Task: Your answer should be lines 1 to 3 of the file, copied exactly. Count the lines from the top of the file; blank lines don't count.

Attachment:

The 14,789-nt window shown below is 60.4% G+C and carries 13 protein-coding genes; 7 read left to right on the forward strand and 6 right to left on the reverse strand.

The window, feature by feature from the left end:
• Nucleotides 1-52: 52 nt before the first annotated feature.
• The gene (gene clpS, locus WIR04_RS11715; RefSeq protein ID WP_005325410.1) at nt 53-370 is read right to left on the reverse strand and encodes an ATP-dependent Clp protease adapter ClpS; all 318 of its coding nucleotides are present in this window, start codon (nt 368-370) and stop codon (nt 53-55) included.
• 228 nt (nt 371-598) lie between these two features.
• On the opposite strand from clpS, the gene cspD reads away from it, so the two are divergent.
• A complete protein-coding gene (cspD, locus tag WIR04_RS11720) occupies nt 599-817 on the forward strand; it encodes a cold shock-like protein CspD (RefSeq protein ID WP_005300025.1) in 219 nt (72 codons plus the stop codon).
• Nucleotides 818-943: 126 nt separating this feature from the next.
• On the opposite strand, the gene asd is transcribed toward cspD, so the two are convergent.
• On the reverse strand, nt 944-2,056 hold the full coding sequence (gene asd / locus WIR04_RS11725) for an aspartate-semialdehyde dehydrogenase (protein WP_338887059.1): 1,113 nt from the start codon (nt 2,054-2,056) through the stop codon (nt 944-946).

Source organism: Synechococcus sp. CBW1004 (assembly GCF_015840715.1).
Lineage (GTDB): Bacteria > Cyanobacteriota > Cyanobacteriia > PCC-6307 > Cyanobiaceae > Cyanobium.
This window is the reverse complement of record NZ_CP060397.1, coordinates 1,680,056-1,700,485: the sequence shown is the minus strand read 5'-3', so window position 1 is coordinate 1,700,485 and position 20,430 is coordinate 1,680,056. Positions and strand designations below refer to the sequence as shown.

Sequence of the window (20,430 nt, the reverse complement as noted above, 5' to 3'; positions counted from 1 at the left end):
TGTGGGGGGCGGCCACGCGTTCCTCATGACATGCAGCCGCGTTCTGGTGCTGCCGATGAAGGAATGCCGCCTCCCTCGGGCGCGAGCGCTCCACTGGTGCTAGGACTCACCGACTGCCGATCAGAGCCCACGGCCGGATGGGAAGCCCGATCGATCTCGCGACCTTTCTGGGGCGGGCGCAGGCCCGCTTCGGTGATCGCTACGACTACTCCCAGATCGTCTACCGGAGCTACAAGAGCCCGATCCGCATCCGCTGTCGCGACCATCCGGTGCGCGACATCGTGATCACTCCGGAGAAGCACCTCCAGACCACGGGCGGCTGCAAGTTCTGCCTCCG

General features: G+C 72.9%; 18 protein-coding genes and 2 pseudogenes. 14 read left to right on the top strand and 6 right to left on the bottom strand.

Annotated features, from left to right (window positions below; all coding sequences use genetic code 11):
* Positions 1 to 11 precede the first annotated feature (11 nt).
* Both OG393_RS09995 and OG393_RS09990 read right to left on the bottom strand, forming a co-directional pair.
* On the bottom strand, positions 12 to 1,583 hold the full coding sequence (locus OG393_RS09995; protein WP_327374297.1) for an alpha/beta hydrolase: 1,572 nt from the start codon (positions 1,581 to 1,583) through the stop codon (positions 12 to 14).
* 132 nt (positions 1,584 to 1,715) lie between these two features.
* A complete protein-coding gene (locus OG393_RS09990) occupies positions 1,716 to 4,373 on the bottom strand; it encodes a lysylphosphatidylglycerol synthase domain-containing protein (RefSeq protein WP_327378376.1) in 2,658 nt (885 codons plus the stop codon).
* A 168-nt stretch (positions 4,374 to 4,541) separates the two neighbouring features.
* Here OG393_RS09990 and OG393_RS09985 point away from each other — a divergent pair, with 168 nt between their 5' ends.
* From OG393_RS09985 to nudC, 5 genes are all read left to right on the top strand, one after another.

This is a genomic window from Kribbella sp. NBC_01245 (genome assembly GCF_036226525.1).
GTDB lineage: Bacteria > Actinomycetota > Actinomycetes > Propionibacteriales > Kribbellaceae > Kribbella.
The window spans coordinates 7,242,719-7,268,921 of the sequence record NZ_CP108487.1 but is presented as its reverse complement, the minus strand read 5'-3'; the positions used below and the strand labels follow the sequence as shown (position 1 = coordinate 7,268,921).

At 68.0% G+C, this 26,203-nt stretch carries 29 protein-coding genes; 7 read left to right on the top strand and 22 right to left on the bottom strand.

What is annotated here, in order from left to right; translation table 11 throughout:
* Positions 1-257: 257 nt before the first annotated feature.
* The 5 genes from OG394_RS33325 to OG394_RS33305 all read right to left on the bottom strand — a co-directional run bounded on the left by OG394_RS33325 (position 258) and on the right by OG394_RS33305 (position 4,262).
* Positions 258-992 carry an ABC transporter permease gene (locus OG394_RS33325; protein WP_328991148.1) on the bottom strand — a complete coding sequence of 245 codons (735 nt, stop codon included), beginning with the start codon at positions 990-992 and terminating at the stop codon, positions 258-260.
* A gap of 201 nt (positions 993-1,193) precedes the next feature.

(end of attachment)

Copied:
The 14,789-nt window shown below is 60.4% G+C and carries 13 protein-coding genes; 7 read left to right on the forward strand and 6 right to left on the reverse strand.

The window, feature by feature from the left end:
• Nucleotides 1-52: 52 nt before the first annotated feature.